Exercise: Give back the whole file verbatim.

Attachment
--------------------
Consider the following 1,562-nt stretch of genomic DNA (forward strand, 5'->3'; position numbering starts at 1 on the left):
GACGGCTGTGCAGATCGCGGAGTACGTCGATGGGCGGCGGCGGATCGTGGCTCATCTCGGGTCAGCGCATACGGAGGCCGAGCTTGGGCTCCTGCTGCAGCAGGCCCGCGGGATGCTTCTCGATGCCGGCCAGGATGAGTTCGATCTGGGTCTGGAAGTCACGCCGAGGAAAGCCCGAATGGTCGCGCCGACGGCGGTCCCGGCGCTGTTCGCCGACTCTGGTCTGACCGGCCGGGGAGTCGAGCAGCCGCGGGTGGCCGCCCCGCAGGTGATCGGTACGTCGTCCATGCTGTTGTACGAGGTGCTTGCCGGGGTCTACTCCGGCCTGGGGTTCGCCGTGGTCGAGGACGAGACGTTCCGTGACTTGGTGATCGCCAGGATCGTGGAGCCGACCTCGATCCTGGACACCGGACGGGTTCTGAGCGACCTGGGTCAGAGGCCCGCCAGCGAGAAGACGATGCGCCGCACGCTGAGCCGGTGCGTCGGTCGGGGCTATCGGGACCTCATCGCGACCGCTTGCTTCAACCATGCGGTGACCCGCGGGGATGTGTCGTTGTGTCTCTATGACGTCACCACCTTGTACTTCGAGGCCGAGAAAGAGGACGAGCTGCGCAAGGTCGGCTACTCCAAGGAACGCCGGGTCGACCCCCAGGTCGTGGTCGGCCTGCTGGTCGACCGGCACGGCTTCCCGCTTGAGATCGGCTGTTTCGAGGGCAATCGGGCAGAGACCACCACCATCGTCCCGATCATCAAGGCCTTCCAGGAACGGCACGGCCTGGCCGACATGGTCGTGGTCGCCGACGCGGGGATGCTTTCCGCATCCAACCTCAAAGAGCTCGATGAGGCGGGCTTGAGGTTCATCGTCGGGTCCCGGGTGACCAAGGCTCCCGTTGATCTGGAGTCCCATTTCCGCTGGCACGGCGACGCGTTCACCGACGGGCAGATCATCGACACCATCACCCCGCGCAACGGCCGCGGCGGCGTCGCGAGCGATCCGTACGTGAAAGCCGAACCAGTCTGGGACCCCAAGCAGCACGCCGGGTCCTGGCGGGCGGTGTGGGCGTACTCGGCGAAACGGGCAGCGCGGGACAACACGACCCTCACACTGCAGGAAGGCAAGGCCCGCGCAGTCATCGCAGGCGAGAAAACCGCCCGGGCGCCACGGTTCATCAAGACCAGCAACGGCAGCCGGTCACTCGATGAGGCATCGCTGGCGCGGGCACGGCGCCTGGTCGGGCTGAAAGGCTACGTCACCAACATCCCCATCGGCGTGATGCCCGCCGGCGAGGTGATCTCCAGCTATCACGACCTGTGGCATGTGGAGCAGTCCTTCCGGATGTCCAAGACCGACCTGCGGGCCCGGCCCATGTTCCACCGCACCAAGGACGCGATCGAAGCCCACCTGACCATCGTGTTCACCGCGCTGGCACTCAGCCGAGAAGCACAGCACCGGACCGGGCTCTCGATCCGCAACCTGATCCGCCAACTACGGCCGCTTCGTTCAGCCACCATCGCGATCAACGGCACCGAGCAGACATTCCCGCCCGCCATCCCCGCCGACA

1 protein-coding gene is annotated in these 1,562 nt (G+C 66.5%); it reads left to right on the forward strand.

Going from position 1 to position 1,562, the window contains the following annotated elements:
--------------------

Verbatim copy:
Consider the following 1,562-nt stretch of genomic DNA (forward strand, 5'->3'; position numbering starts at 1 on the left):
GACGGCTGTGCAGATCGCGGAGTACGTCGATGGGCGGCGGCGGATCGTGGCTCATCTCGGGTCAGCGCATACGGAGGCCGAGCTTGGGCTCCTGCTGCAGCAGGCCCGCGGGATGCTTCTCGATGCCGGCCAGGATGAGTTCGATCTGGGTCTGGAAGTCACGCCGAGGAAAGCCCGAATGGTCGCGCCGACGGCGGTCCCGGCGCTGTTCGCCGACTCTGGTCTGACCGGCCGGGGAGTCGAGCAGCCGCGGGTGGCCGCCCCGCAGGTGATCGGTACGTCGTCCATGCTGTTGTACGAGGTGCTTGCCGGGGTCTACTCCGGCCTGGGGTTCGCCGTGGTCGAGGACGAGACGTTCCGTGACTTGGTGATCGCCAGGATCGTGGAGCCGACCTCGATCCTGGACACCGGACGGGTTCTGAGCGACCTGGGTCAGAGGCCCGCCAGCGAGAAGACGATGCGCCGCACGCTGAGCCGGTGCGTCGGTCGGGGCTATCGGGACCTCATCGCGACCGCTTGCTTCAACCATGCGGTGACCCGCGGGGATGTGTCGTTGTGTCTCTATGACGTCACCACCTTGTACTTCGAGGCCGAGAAAGAGGACGAGCTGCGCAAGGTCGGCTACTCCAAGGAACGCCGGGTCGACCCCCAGGTCGTGGTCGGCCTGCTGGTCGACCGGCACGGCTTCCCGCTTGAGATCGGCTGTTTCGAGGGCAATCGGGCAGAGACCACCACCATCGTCCCGATCATCAAGGCCTTCCAGGAACGGCACGGCCTGGCCGACATGGTCGTGGTCGCCGACGCGGGGATGCTTTCCGCATCCAACCTCAAAGAGCTCGATGAGGCGGGCTTGAGGTTCATCGTCGGGTCCCGGGTGACCAAGGCTCCCGTTGATCTGGAGTCCCATTTCCGCTGGCACGGCGACGCGTTCACCGACGGGCAGATCATCGACACCATCACCCCGCGCAACGGCCGCGGCGGCGTCGCGAGCGATCCGTACGTGAAAGCCGAACCAGTCTGGGACCCCAAGCAGCACGCCGGGTCCTGGCGGGCGGTGTGGGCGTACTCGGCGAAACGGGCAGCGCGGGACAACACGACCCTCACACTGCAGGAAGGCAAGGCCCGCGCAGTCATCGCAGGCGAGAAAACCGCCCGGGCGCCACGGTTCATCAAGACCAGCAACGGCAGCCGGTCACTCGATGAGGCATCGCTGGCGCGGGCACGGCGCCTGGTCGGGCTGAAAGGCTACGTCACCAACATCCCCATCGGCGTGATGCCCGCCGGCGAGGTGATCTCCAGCTATCACGACCTGTGGCATGTGGAGCAGTCCTTCCGGATGTCCAAGACCGACCTGCGGGCCCGGCCCATGTTCCACCGCACCAAGGACGCGATCGAAGCCCACCTGACCATCGTGTTCACCGCGCTGGCACTCAGCCGAGAAGCACAGCACCGGACCGGGCTCTCGATCCGCAACCTGATCCGCCAACTACGGCCGCTTCGTTCAGCCACCATCGCGATCAACGGCACCGAGCAGACATTCCCGCCCGCCATCCCCGCCGACA

1 protein-coding gene is annotated in these 1,562 nt (G+C 66.5%); it reads left to right on the forward strand.

Going from position 1 to position 1,562, the window contains the following annotated elements: